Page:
Friday, May 24, 2013

Unending Sensation

I've realized that I often start my book-related blog posts with some explanation as to why I started reading some particular book. I really don't know why I do this. It might be a subtle form of deflection, to justify why I'm implicitly not reading another one of the many titles that have been recommended to me. Or perhaps it's just a crutch writing mechanism, a boring but reliable technique that lets me ramp up to writing about a story, instead of abruptly commenting on the text.

One unexpected but appreciated aspect of this habit, though, is that it also provides some minor documentation on my own life. These days almost all my blog posts are about books or video games, but the original intention was to just be a public journal, and while I've certainly drifted from that in recent years I do enjoy that semi-autobiographical aspect. What I like even more is re-reading some of my older blog posts. Some of them really surprise me: they'll reference experiences that I'd forgotten I'd had, or, even more disconcertingly, contradict my own recollections. It's fun to re-read my early posts after moving to California and suddenly remember all the weird things I fixated on (incredibly narrow right-turn lanes!). It's stranger to look up my old write-ups of Planescape: Torment, which I remember as having a particularly dark sense of humor; upon reading it, though, I can't ignore that I specifically call out the game's lack of humor, dark or otherwise. Attempting to reconcile my memories with the written record leads to a certain sense of vertigo.

All of this is very much on my mind thanks to the phenomenal book Sense of an Ending, by Julian Barnes. I picked it up more or less on a whim, after reading a very brief comment from Rahul that led me to some positive and intriguing reviews. The book is relatively slight, and maintains an admirable focus on the reliability of memory: the stories we create and tell and improve about ourselves, our friends, and our relationships. It was a fairly brief and easy read, but the kind of book that deserves to be lingered over.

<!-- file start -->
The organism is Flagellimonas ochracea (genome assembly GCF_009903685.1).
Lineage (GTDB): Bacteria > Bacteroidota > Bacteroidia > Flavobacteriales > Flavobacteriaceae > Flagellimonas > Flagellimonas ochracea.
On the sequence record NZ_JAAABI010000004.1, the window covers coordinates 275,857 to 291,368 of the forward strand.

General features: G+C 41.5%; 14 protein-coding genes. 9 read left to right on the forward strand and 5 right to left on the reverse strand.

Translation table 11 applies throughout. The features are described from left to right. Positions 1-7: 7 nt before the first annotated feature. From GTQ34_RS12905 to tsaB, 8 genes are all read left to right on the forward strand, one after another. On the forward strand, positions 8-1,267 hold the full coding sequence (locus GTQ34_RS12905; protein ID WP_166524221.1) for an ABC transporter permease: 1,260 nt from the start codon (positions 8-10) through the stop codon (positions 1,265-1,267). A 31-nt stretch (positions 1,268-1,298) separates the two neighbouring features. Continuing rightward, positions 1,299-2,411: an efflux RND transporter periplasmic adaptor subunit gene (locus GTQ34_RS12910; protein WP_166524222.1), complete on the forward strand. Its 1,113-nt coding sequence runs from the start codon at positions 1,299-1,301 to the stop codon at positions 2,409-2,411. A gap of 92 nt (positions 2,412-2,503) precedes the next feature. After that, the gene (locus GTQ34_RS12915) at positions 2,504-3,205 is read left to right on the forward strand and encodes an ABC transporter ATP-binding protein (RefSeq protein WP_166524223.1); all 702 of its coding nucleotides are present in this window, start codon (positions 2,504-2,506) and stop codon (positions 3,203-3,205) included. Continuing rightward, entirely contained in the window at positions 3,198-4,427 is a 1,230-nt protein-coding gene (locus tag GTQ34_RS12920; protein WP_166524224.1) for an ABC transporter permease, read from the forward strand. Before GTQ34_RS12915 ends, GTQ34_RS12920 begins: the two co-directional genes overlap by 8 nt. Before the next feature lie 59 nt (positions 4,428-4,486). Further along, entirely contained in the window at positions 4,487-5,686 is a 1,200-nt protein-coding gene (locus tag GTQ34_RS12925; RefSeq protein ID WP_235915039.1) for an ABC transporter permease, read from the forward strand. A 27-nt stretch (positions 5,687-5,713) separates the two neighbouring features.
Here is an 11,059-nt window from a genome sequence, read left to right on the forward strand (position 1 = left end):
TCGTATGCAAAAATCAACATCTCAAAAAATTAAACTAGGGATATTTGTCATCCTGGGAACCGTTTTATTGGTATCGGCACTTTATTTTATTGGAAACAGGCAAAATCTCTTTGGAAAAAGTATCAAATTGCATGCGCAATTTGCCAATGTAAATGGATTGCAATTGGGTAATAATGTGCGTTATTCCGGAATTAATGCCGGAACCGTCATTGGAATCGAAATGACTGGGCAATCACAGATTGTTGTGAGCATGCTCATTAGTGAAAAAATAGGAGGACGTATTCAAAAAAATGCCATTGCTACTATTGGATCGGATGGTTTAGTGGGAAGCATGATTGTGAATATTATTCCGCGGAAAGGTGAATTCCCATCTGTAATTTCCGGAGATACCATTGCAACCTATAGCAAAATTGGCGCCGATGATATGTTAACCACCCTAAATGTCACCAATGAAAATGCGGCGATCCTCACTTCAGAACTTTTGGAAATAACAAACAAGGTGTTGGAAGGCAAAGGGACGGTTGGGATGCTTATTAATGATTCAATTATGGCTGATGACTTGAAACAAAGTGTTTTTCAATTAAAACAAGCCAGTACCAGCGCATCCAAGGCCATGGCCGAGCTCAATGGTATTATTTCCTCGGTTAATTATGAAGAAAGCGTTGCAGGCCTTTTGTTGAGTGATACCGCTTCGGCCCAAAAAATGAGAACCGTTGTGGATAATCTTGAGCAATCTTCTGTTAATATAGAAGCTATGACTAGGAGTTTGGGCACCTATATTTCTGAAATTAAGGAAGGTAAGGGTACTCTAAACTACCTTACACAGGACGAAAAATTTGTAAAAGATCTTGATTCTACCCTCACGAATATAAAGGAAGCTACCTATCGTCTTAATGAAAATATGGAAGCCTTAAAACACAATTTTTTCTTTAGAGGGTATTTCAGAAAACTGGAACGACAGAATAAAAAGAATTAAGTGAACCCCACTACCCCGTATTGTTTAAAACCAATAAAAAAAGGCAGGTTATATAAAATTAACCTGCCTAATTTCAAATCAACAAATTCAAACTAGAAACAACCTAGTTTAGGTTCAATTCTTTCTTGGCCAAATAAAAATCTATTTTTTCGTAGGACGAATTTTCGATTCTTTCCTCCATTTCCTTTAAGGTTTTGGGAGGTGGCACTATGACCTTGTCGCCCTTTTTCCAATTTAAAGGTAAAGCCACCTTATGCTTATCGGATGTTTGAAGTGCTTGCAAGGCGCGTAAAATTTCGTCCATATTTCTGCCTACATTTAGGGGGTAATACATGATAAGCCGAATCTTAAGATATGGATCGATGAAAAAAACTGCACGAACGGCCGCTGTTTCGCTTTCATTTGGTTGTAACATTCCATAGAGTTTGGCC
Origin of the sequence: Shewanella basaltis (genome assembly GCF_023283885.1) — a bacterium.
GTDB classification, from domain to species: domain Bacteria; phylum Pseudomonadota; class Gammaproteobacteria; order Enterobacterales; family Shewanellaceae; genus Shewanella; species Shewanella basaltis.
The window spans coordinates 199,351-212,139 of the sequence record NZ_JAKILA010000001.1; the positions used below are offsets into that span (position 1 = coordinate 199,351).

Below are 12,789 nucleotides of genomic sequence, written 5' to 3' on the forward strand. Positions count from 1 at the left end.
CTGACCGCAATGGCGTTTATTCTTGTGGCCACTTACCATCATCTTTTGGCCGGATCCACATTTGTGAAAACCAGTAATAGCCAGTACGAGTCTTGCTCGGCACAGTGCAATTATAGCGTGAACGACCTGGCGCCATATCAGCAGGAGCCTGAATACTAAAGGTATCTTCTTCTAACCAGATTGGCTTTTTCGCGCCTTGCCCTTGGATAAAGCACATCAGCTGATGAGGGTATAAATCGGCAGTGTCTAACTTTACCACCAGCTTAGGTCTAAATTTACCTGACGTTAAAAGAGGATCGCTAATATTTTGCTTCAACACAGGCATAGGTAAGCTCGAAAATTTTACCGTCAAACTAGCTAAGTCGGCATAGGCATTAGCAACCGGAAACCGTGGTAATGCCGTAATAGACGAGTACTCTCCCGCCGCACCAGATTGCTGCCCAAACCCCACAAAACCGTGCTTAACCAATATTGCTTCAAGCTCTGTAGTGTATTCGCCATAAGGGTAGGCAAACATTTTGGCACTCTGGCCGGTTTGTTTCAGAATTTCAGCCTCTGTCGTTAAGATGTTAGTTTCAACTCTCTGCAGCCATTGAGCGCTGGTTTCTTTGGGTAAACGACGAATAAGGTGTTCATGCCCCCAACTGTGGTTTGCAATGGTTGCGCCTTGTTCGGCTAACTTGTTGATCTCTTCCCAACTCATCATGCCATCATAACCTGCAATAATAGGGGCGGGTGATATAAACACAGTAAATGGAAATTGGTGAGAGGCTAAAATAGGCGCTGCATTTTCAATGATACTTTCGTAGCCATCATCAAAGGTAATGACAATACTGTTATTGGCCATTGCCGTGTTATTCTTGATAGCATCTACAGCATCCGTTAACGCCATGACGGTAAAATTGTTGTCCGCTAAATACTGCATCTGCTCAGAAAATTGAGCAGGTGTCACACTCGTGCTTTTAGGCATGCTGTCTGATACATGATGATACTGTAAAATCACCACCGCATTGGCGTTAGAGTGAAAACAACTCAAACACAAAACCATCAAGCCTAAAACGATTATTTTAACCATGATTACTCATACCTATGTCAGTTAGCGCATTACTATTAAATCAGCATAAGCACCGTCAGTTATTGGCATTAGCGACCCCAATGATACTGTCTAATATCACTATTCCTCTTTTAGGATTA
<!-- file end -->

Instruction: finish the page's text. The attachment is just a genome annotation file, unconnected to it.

Sense of an Ending is narrated by a character named Tony, and encompasses most of the span of his life, from his school years through his late fifties. It isn't a comprehensive novel, though, and focuses on a core group of friends he had at school, and one or two romantic relationships. What's interesting is to read the narrator's own musings over what to include in this story and what to discard as irrelevant; there are many novels that he could make from his life, and he tries to focus in on this particular story that he's telling.

There's a strong through-line of memory and history that starts in the book's very earliest pages, when the boys share a history class and are challenged by their professors to think about what exactly constitutes history. Is it just the lies written down by the winners? The sorrows of the aggrieved? The boys reminded me a lot of myself in high school, particularly as they consider philosophical implications. When a classmate commits suicide, they begin wondering if and when this raw, shocking, emotional act will transmute into the dry, clinical fact of history.

Throughout the book, the narrator is constantly second-guessing his own grasp of this personal history. He's pretty sure that Finn said something, but acknowledges that it could have been someone else, or perhaps Finn said something else entirely. He's particularly aware of how later events color his recollection of earlier moments: he might remember feeling jealous when two people hit it off, but then will wonder whether he actually felt jealous in that moment, or if he's just remembering the sense of jealousy that he felt when replaying that moment in following years. Interestingly, this is at least as pronounced when there's something more tangible than his own memory available. He has a photo of a day that he spent with his friends and girlfriend, and will stare at that photo, forty years later, trying to understand what it means. Is he smiling in that photo, or grimacing? Is his girlfriend standing far away from another friend because she's attracted to him? He recognizes that it's impossible to fully recover the past, but he can't help examining it and trying to get it right.


The most amazing part of the novel, though, comes near the end, when Tony finally makes contact with Veronica again. Even though he had written so much about his uncertain recollections (particularly the devastating and fascinating way in which he considers their level of intimacy, along with the requisite second-guessing as to how she remembers it), I was still treating him as basically a reliable narrator: sure, he wasn't perfect, but he was the most dependable source we had.